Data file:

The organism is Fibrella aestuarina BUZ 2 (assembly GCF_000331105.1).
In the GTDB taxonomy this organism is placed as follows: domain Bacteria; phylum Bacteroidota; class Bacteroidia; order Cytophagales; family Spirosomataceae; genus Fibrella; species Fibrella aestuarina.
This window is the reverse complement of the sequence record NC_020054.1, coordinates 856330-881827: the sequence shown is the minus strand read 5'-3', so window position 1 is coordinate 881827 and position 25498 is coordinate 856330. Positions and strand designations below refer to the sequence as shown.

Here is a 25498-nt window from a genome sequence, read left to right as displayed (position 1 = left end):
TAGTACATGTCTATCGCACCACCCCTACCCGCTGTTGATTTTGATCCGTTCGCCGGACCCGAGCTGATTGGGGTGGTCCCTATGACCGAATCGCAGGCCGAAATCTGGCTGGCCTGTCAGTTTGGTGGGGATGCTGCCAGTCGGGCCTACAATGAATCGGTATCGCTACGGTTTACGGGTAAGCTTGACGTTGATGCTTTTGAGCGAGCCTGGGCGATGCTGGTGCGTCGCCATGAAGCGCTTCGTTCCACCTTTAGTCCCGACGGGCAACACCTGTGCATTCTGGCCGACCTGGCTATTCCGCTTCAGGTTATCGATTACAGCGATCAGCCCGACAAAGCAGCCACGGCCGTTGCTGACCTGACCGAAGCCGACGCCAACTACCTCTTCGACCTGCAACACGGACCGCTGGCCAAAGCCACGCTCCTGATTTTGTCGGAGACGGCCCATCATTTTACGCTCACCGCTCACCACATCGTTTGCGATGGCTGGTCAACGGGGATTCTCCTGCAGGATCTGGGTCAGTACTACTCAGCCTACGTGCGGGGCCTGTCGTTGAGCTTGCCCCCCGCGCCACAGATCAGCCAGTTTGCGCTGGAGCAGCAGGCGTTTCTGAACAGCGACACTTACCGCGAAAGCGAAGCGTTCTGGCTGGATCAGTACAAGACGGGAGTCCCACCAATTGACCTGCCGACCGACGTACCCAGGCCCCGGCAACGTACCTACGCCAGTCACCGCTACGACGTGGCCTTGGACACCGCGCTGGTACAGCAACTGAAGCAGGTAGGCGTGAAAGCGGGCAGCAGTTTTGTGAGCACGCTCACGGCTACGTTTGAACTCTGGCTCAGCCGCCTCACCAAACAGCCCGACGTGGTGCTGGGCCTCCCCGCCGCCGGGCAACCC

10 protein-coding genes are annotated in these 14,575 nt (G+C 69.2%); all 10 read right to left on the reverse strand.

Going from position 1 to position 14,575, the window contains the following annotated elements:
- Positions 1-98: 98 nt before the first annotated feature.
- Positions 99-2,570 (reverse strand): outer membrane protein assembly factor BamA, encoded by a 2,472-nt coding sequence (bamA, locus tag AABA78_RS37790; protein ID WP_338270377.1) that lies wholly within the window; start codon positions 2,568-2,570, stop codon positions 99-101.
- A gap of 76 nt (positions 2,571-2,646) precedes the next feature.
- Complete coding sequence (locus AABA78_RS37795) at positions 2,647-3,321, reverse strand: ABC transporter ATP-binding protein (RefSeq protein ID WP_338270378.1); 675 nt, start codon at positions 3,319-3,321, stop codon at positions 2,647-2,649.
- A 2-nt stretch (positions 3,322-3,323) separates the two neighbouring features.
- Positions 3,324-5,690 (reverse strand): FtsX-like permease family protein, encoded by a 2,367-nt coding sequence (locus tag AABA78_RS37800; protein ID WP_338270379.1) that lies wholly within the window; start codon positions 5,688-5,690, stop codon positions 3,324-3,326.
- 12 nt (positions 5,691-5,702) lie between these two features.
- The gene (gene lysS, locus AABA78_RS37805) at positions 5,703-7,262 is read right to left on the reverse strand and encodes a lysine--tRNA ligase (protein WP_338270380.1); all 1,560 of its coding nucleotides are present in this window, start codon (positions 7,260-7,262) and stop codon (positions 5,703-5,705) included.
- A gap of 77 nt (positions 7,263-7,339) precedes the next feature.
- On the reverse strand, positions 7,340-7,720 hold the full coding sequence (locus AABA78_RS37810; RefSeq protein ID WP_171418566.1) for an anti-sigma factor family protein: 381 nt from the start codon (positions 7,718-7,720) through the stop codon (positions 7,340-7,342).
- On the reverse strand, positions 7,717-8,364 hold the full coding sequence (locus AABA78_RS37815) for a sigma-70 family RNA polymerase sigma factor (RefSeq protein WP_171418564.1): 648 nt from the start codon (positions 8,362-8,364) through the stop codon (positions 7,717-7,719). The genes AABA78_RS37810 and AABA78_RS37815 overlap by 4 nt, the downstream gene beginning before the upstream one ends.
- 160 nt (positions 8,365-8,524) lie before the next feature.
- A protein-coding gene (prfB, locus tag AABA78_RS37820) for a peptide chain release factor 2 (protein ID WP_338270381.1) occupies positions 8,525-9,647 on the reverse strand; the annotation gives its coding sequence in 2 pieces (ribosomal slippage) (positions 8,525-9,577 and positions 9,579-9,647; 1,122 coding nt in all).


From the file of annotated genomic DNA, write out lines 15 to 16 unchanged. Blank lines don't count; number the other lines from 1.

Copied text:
- The gene (gene lysS, locus AABA78_RS37805) at positions 5,703-7,262 is read right to left on the reverse strand and encodes a lysine--tRNA ligase (protein WP_338270380.1); all 1,560 of its coding nucleotides are present in this window, start codon (positions 7,260-7,262) and stop codon (positions 5,703-5,705) included.
- A gap of 77 nt (positions 7,263-7,339) precedes the next feature.